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The art of letting go

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Take what you need and leave the rest. Your true self seeks a deeper meaning than most of the stuff we covet in our lives.

Aparigraha, non-greed or non-possessiveness, is the ability to let go. It is the fifth and last of the Yamas or social code of ethics from the eight limbs of Yoga.

Aparigraha teaches us to take only what we need. It reminds us that all of our possessions are only that—things that take up space in our homes and minds. More and more things, taking up more and more space and energy in our life.

In these days of fast fashion and online shopping we can have almost anything we want with the click of a button. Social media fuels our desires for what we don’t have and jealousy for those who do. We have been made to feel like we are never good enough—and if only we had this one more thing it would solve all of our problems.

The irony is, we know better. We see through the illusions of marketing. We know every beautiful model has been airbrushed, that the perfect family photo on facebook is only reflective of a moment in time. Yet we still fall victim to that little voice in our head telling us that we aren’t enough as we are. This downward spiral is the opposite of Yoga.

The practice of Yoga, including the poses, breathwork, meditation and following the Yamas and Niyamas rebuilds this union of self: mind,
body, spirit. Yoga connects us to our Self. Our true Self within, deep in our hearts, a vessel of love and light. With a regular practice, we experience this connection and our need for validation from the external world drops away. We are enough.

On the other hand, when we are disconnected from Self, we feel isolated. The ego mind takes over and we perceive the world through “small s” self, which is ever changing. A world where we are constantly trying to keep up, looking outside of our Self to prove our self-worth.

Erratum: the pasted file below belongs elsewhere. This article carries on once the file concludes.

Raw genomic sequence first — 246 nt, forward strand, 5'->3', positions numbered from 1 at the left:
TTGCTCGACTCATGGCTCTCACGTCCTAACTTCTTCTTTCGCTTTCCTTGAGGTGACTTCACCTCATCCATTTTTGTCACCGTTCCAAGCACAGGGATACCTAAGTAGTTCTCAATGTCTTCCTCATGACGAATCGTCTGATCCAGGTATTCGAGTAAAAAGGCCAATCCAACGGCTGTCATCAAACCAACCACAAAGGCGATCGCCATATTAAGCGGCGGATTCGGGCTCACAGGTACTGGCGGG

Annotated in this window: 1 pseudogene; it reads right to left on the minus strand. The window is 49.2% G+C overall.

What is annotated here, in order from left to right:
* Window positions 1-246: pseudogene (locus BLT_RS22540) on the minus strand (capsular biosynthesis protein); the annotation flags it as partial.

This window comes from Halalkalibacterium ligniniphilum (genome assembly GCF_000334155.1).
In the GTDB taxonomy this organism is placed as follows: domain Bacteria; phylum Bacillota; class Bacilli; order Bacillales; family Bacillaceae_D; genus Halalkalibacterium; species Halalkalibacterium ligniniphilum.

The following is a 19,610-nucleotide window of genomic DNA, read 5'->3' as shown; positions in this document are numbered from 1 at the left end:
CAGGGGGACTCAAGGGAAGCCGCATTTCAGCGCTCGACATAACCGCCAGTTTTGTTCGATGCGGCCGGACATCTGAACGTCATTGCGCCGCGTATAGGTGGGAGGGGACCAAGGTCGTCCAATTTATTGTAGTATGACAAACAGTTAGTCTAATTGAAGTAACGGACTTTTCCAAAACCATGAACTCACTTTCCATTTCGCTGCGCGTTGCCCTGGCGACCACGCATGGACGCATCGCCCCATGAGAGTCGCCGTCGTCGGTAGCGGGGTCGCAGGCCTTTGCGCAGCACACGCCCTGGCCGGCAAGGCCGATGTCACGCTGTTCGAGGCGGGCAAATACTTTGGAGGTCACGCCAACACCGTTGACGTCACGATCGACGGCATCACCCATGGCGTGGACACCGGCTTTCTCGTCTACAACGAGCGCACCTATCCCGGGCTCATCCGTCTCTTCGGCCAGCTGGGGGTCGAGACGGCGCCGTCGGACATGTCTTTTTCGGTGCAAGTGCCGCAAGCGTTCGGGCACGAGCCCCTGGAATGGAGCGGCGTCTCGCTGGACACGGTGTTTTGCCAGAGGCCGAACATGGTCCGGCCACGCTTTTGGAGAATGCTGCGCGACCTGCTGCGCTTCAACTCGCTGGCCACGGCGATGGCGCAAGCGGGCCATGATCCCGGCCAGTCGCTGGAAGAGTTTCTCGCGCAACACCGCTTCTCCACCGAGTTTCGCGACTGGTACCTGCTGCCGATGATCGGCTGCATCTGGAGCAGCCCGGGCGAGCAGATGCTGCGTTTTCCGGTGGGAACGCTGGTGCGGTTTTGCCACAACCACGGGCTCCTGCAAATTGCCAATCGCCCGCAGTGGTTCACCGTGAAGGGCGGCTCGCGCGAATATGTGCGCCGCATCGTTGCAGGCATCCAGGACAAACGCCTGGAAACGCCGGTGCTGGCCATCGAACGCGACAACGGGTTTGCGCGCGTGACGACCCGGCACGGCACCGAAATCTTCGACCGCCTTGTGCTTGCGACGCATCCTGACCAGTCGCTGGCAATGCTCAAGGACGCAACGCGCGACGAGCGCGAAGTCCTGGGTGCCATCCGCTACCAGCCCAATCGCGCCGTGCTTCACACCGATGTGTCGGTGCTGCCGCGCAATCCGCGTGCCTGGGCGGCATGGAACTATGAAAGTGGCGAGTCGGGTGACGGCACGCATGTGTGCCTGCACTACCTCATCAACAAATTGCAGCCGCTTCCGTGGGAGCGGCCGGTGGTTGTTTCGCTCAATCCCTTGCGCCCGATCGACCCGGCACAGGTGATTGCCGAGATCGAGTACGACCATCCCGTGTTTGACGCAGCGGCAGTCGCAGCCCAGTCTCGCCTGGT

And how do we satisfy this? With things. More and more things. Our addiction to the collection of things temporarily fills our emotional hole and gives us the dopamine hit we are craving. The reality is, if we took a moment just to breathe, to consider why we feel that our wants are needs and what value this is really bringing to our life, we might be quite surprised at what we find.

So, do we become a renunciate and give away all of our possessions?
No. But, in following aparigraha we begin to take a closer look at what is behind the desire. Buy the beautiful dress, the latest phone, the expensive gym membership. Honestly, it’s okay. Interact with the world and support the economy, but in the process consider these ideas:

  • Why do I want it?
  • Why do I think I need it?
  • Who am I trying to impress?
  • Can I afford it?
  • Will I actually use it?
  • Do I already have something similar?
  • Can I borrow it?
  • Why will acquiring this make me feel better?
  • What will I do with it once I no longer have use for it?

And at the end of the day remember: things are just things, you can’t take them with you. Namasté.

More Inspiration: Check out this insightful article on loving oneself.

Author: Lisa Greenbaum, E-RYT 500 and C-IAYT yoga therapist, has worked with countless individuals by using yoga to release trauma, find ease from chronic pain and tension and develop a deeper connection to Self: mind, body and spirit. She has over 750 hours of yoga education and logged 4,000+ teaching hours. She is also a certified fitness instructor and personal trainer with canfitpro, and a Women in Fitness Association (WIFA) Global Ambassador.



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